Would Herman Cain Still Be a Contender If His Accusers Were Black?

11/21/2011 08:48 pm ET | Updated Jan 21, 2012

Every campaign a candidate says something that he or she ends up regretting, usually because an opponent or critic manages to prove the statement wrong in some factual or philosophical way. But rarely does a candidate prove one of his own statements wrong in the extraordinary manner that Herman Cain has managed to do in recent weeks.

Six weeks ago Cain said, "I don't believe racism in this country today holds anybody back in a big way." In the last month he's learned firsthand just how laughable that statement really is. To those who have decided that based on the previous sentence, this blog post is laughable -- I ask you to first consider two questions.

Question number 1: If Cain's Libya gaffe -- and without a doubt it was a doozy -- renders him unqualified and unelectable for the presidency, then how do we explain the election of George W. Bush? His foreign affairs pop quiz failure during the 2000 presidential campaign makes Cain's mishap look mild and yet somehow he didn't become campaign roadkill. (Click here to see a list of some of the most embarrassing campaign flubs.)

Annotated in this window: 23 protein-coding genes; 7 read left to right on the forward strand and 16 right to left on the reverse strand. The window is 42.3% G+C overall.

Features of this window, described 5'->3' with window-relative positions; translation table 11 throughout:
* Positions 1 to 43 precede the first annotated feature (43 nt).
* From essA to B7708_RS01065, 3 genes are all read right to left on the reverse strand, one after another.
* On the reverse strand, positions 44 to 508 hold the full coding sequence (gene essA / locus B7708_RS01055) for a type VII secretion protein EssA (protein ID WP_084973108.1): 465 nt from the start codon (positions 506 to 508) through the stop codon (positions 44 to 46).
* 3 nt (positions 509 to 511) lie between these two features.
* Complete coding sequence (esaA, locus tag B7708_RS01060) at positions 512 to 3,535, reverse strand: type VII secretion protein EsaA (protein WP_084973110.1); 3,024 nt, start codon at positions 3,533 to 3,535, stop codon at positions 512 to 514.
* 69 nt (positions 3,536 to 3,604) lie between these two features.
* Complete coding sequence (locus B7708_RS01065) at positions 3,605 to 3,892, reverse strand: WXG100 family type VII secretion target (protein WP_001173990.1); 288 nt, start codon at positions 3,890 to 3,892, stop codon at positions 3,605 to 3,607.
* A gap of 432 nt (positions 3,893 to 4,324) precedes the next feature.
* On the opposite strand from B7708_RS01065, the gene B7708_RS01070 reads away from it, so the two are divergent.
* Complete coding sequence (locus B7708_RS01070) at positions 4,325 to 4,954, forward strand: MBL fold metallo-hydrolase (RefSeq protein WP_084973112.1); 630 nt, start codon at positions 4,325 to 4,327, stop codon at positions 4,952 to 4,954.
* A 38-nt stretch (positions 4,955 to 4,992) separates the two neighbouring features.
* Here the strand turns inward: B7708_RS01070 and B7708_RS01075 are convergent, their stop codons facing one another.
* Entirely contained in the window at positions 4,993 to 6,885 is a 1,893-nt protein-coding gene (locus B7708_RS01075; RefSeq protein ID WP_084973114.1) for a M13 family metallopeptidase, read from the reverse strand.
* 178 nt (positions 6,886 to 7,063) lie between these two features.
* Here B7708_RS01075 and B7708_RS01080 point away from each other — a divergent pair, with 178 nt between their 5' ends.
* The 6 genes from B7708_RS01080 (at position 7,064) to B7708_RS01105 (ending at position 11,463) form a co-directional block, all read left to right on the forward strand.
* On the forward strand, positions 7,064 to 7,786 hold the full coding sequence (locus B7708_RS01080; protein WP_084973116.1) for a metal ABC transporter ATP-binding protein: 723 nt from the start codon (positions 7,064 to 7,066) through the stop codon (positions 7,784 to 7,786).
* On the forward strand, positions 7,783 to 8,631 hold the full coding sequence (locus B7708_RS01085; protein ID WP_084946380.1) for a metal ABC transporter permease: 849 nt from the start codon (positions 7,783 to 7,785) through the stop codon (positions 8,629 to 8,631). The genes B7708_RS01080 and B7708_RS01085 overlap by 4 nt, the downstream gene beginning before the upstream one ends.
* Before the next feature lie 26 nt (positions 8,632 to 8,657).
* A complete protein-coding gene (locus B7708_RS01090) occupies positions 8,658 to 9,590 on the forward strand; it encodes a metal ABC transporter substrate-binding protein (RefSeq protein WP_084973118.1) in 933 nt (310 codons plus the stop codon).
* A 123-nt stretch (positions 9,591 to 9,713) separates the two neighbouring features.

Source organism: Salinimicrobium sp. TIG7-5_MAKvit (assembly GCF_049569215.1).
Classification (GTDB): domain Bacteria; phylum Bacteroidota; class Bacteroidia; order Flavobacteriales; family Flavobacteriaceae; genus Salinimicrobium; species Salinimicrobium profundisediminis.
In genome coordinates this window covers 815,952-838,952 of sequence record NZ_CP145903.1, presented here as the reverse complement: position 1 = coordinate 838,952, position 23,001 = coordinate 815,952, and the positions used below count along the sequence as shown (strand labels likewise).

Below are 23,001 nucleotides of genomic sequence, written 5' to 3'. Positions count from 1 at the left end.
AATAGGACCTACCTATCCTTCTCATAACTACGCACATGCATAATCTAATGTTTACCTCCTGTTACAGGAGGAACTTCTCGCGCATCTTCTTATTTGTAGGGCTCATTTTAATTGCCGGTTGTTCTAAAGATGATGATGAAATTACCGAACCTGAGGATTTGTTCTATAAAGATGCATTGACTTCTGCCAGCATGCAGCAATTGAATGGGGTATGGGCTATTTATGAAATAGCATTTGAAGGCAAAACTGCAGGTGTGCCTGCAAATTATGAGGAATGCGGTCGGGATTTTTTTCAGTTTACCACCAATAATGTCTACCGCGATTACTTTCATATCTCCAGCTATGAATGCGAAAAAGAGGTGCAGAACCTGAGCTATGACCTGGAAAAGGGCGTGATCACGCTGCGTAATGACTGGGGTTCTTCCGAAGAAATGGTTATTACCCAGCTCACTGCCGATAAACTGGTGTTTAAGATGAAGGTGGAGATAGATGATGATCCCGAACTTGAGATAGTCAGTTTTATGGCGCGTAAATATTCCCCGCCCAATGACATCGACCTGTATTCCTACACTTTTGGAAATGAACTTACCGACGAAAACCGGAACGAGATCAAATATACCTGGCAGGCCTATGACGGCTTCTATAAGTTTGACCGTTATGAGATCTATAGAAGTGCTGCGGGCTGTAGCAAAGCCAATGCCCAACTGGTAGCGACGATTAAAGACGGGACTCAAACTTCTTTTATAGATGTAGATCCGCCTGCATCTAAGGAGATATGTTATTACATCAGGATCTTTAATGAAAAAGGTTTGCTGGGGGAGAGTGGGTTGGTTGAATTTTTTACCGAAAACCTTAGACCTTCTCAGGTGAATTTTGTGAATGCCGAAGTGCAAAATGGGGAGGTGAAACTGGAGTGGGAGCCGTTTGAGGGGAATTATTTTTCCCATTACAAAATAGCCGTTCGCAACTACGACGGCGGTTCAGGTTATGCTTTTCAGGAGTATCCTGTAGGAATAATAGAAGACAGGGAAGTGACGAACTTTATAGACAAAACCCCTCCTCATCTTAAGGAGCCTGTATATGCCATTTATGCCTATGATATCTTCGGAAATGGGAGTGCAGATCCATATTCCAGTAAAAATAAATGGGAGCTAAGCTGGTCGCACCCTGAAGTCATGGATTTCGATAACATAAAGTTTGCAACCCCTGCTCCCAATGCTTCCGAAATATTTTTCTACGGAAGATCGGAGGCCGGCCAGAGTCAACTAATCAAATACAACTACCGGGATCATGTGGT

Question number 2: What if Cain's sexual harassment accusers were black? (Let the eye rolls, hate mail and angry comments commence.)

As I mentioned on MSNBC's The Dylan Ratigan Show, shortly after the Herman Cain harassment story broke, the first question I asked a fellow writer is, "Do we know the race of the accusers?" I asked not because I care, but because I knew that some voters would -- namely many of the voters Mr. Cain needed to win a GOP primary. How do we know that some of them care? A 2010 Pew Research poll found that while nearly 85% of millenials of all races support interracial marriage, only 52% of white Baby Boomers do and only 36% of whites over age 65 do. Pew data also shows the average age of registered Republicans rising to 48 and the party's greatest bloc of support remaining overwhelmingly white and in the South. This means that the voters least likely to approve of sexual contact between members of different races are the very voters Cain's political survival has depended on. Therefore it was a given that his survival would become tougher if the number of attractive white women accusing him of not so attractive behavior increased.

What's ironic is that despite his earlier declaration that racism doesn't hold any of us back in any meaningful way, Cain later asserted that being a black conservative played a role in the allegations against him -- specifically making him an attractive target of both liberals and the media. He was at least partially right.